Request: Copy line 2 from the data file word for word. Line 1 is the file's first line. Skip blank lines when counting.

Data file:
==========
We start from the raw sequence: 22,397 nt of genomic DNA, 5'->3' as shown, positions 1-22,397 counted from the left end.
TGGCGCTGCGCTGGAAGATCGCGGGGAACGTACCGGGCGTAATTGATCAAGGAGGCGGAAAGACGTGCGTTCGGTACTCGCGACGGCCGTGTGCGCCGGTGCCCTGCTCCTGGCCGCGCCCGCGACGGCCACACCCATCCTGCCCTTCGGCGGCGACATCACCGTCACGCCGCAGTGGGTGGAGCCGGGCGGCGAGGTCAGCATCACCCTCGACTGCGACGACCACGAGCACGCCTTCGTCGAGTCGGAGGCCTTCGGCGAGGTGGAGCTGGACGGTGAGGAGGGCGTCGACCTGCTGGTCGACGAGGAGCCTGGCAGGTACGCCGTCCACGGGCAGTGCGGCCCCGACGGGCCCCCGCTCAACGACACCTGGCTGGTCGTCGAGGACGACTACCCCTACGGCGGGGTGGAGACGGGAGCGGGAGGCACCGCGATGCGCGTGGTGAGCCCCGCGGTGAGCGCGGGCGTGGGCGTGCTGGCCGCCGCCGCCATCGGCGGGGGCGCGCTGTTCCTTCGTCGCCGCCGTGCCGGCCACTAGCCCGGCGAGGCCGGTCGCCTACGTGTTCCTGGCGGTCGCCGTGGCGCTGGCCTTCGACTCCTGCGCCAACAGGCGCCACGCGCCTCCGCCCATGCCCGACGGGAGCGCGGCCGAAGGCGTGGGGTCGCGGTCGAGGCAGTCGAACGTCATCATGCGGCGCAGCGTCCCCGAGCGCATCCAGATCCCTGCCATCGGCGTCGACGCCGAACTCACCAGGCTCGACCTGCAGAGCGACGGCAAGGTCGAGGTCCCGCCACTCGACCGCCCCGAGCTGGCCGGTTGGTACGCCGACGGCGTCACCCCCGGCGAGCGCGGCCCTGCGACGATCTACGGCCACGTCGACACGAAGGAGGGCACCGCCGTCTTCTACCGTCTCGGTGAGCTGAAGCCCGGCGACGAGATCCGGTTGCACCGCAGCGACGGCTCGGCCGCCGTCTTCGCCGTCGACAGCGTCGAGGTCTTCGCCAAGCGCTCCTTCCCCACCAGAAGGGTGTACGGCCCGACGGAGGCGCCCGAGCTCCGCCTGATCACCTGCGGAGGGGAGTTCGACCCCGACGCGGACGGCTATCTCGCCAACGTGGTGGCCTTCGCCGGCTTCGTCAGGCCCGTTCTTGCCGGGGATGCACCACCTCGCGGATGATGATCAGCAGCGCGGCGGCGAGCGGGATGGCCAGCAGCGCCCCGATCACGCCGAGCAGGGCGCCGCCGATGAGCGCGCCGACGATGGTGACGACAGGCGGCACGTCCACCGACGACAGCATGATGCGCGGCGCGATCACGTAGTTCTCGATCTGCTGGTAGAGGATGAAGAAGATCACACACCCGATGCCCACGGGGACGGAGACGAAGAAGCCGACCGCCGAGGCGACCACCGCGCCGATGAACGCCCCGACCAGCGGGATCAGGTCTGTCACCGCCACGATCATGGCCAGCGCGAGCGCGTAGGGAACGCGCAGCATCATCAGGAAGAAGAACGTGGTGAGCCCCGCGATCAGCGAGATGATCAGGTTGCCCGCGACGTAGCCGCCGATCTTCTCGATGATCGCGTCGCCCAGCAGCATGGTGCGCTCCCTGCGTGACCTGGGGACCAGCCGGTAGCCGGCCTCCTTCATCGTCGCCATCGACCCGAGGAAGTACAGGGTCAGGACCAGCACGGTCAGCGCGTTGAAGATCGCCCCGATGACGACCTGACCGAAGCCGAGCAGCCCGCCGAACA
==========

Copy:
TGGCGCTGCGCTGGAAGATCGCGGGGAACGTACCGGGCGTAATTGATCAAGGAGGCGGAAAGACGTGCGTTCGGTACTCGCGACGGCCGTGTGCGCCGGTGCCCTGCTCCTGGCCGCGCCCGCGACGGCCACACCCATCCTGCCCTTCGGCGGCGACATCACCGTCACGCCGCAGTGGGTGGAGCCGGGCGGCGAGGTCAGCATCACCCTCGACTGCGACGACCACGAGCACGCCTTCGTCGAGTCGGAGGCCTTCGGCGAGGTGGAGCTGGACGGTGAGGAGGGCGTCGACCTGCTGGTCGACGAGGAGCCTGGCAGGTACGCCGTCCACGGGCAGTGCGGCCCCGACGGGCCCCCGCTCAACGACACCTGGCTGGTCGTCGAGGACGACTACCCCTACGGCGGGGTGGAGACGGGAGCGGGAGGCACCGCGATGCGCGTGGTGAGCCCCGCGGTGAGCGCGGGCGTGGGCGTGCTGGCCGCCGCCGCCATCGGCGGGGGCGCGCTGTTCCTTCGTCGCCGCCGTGCCGGCCACTAGCCCGGCGAGGCCGGTCGCCTACGTGTTCCTGGCGGTCGCCGTGGCGCTGGCCTTCGACTCCTGCGCCAACAGGCGCCACGCGCCTCCGCCCATGCCCGACGGGAGCGCGGCCGAAGGCGTGGGGTCGCGGTCGAGGCAGTCGAACGTCATCATGCGGCGCAGCGTCCCCGAGCGCATCCAGATCCCTGCCATCGGCGTCGACGCCGAACTCACCAGGCTCGACCTGCAGAGCGACGGCAAGGTCGAGGTCCCGCCACTCGACCGCCCCGAGCTGGCCGGTTGGTACGCCGACGGCGTCACCCCCGGCGAGCGCGGCCCTGCGACGATCTACGGCCACGTCGACACGAAGGAGGGCACCGCCGTCTTCTACCGTCTCGGTGAGCTGAAGCCCGGCGACGAGATCCGGTTGCACCGCAGCGACGGCTCGGCCGCCGTCTTCGCCGTCGACAGCGTCGAGGTCTTCGCCAAGCGCTCCTTCCCCACCAGAAGGGTGTACGGCCCGACGGAGGCGCCCGAGCTCCGCCTGATCACCTGCGGAGGGGAGTTCGACCCCGACGCGGACGGCTATCTCGCCAACGTGGTGGCCTTCGCCGGCTTCGTCAGGCCCGTTCTTGCCGGGGATGCACCACCTCGCGGATGATGATCAGCAGCGCGGCGGCGAGCGGGATGGCCAGCAGCGCCCCGATCACGCCGAGCAGGGCGCCGCCGATGAGCGCGCCGACGATGGTGACGACAGGCGGCACGTCCACCGACGACAGCATGATGCGCGGCGCGATCACGTAGTTCTCGATCTGCTGGTAGAGGATGAAGAAGATCACACACCCGATGCCCACGGGGACGGAGACGAAGAAGCCGACCGCCGAGGCGACCACCGCGCCGATGAACGCCCCGACCAGCGGGATCAGGTCTGTCACCGCCACGATCATGGCCAGCGCGAGCGCGTAGGGAACGCGCAGCATCATCAGGAAGAAGAACGTGGTGAGCCCCGCGATCAGCGAGATGATCAGGTTGCCCGCGACGTAGCCGCCGATCTTCTCGATGATCGCGTCGCCCAGCAGCATGGTGCGCTCCCTGCGTGACCTGGGGACCAGCCGGTAGCCGGCCTCCTTCATCGTCGCCATCGACCCGAGGAAGTACAGGGTCAGGACCAGCACGGTCAGCGCGTTGAAGATCGCCCCGATGACGACCTGACCGAAGCCGAGCAGCCCGCCGAACA